Wednesday, June 15, 2005

Civil Rights Now! Updates

The Lodi affair is bringing together individuals and groups to build a common strategy against the attacks on civil rights in the United States. A bit over a week ago, five individuals were arrested in Lodi supposedly on “terrorism” charges — Now, it turns out, three are detained on immigration charges, and the other two for making “false statements” to the FBI.

The California Civil Rights Alliance held a spirited townhall meeting at the Islamic Center of Greater Sacramento, on Tuesday June 14th.

The speakers included Peter Camejo, Green Party activist, and Vice-Presidential Candidate with Ralph Nader (2004) along with a host of civil rights activists:

Jim Gonzales of Southern Alameda County Peace and Justice Coalition, James Schwab – Director Associate Students of the UC DAVIS Office of External Affairs, and Dr. Agha Saeed – National Chair, American Muslim Taskforce on Civil Rights and Elections (AMT).

The focus was on the Lodi affair, but also on the broader concerns regarding the impact of the Patriot Act, and the US military attacks and invasions of Iraq and Afghanistan.

The event pulled together a diverse audience of some 150 people - including members of the Islamic Center, Green Party activists, and members/leadership of the Muslim community in the Sacramento/Central Valley area.

A number of individuals in the audience felt that we need to come together not only as communities of Muslims, but also as Americans who are witnessing an administration (Bush and company) that seems to have no respect for the constitution.

A representative from the Muslim civil rights organization CAIR also spoke, and he gave an update on the activism in Lodi. CAIR has been organizing "know your rights" workshops in Lodi, that have been attended by hundreds of Muslim community members. A special concern is that many in the immigrant communities are not aware of their rights, and as a result, the FBI can violate the constitutional guarantees with impunity.

CAIR-SV officials say they have received numerous reports of
intimidating tactics used recently by some FBI agents. Reports of
inappropriate conduct by law enforcement officials include threats of
arrest or deportation used to coerce cooperation, unnecessary use of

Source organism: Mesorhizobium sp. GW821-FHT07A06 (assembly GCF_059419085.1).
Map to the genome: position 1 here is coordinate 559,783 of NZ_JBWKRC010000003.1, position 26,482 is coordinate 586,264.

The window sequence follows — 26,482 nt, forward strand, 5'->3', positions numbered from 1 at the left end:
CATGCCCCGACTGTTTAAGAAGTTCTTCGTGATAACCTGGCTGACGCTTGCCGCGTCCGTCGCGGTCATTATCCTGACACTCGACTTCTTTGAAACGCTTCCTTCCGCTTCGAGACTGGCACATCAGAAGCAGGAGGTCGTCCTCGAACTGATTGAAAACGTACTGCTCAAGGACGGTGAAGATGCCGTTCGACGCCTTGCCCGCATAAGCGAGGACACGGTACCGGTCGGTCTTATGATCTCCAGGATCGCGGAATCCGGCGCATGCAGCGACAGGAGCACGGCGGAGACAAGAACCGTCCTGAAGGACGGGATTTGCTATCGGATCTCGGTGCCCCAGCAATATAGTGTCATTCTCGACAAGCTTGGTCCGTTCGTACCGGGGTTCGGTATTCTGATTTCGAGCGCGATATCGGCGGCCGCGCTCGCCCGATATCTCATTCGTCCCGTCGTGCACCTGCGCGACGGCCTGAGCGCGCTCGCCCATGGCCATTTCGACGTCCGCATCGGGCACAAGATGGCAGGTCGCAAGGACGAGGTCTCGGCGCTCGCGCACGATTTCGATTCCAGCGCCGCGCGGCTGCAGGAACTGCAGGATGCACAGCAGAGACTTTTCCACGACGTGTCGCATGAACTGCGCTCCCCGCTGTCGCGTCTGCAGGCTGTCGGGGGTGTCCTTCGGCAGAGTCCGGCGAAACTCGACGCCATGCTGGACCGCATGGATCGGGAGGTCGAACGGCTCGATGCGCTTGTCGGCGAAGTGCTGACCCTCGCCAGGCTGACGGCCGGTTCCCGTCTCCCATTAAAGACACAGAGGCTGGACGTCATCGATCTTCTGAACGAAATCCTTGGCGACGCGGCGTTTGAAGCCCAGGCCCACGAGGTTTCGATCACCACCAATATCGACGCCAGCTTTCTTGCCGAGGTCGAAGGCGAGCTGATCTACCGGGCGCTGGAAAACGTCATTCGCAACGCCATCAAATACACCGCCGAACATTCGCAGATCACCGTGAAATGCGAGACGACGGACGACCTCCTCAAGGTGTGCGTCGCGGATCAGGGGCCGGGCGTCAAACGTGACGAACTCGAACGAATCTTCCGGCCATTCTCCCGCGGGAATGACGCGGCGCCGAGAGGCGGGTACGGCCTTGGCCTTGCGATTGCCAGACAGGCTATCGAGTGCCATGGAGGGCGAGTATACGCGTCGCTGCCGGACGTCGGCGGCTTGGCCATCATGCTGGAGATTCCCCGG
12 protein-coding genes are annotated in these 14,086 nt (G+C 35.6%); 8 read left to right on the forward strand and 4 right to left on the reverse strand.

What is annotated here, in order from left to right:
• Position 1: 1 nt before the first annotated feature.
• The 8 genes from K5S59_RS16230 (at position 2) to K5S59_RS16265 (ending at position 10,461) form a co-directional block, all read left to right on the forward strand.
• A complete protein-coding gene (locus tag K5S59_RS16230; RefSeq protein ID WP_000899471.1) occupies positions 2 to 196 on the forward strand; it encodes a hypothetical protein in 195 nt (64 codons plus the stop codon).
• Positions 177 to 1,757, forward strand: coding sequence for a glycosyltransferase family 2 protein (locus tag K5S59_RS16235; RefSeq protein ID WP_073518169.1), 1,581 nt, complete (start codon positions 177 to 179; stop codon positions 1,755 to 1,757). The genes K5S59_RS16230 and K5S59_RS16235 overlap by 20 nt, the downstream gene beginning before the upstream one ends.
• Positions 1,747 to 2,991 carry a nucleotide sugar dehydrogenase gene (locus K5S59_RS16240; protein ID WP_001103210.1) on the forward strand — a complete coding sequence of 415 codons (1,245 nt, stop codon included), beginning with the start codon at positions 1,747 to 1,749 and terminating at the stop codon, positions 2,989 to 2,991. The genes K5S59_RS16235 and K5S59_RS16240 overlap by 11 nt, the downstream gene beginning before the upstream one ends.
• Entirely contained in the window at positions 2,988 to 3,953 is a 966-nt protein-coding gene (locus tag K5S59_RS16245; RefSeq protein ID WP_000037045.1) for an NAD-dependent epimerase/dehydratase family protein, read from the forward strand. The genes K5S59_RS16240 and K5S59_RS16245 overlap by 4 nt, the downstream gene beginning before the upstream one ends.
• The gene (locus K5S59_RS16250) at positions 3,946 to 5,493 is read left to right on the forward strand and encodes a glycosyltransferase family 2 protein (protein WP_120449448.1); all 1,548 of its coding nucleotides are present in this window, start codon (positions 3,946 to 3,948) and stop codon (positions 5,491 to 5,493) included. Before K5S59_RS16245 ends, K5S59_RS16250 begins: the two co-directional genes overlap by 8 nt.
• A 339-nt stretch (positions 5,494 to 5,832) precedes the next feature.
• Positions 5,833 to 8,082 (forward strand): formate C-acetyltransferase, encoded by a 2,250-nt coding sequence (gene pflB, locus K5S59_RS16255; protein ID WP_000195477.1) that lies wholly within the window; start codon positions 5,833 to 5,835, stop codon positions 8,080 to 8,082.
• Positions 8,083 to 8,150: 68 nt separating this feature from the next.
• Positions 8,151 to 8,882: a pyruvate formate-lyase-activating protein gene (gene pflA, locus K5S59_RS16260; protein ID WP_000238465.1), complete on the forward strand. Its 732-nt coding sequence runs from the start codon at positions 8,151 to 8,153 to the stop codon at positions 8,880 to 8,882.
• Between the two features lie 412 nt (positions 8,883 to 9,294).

force, denial of medical treatment, and constant FBI surveillance of
regular mosque attendees.

One person said FBI agents told him they would arrest him for
"jaywalking" unless he agreed to be interviewed. Another said he was
told not to retain an attorney. Two local Muslims told CAIR-SV they felt
compelled to quit their jobs after agents "humiliated" them at work.
Others complained of lie detector sessions in which they were accused of
lying after answering the same question asked in a variety of ways.
Specific to the case, a number of questions have been raised - in particular the fact that *two* affidavits were issues: one for the media, and another for the judge. Furthermore, there are questions about if due process was followed with regards to the arrest, and the supposed "confession."

Johnny L. Griffin III, who represents Umer Hayat, told the press, “Notwithstanding the alarming statement made in the affidavit, the government has only charged each of the defendants with one count of making a false statement to a federal agent. They are not charged in this complaint with committing any terrorist acts, and they are not charged in this complaint with supporting any terrorist acts.”

There are right wing groups and individuals in the United States who no longer care to believe in the basic concept of "innocent until proven guilty" - and have been quick to pronounce, not only the indiviuals arrested, but the entire community guilty. It is important to remember a few phrases from not so long ago:

First they came for the Jews
and I did not speak out
because I was not a Jew.
Then they came for the Communists
and I did not speak out
because I was not a Communist.
Then they came for the trade unionists
and I did not speak out
because I was not a trade unionist.
Then they came for me
and there was no one left
to speak out for me.

Pastor Martin Niemöller

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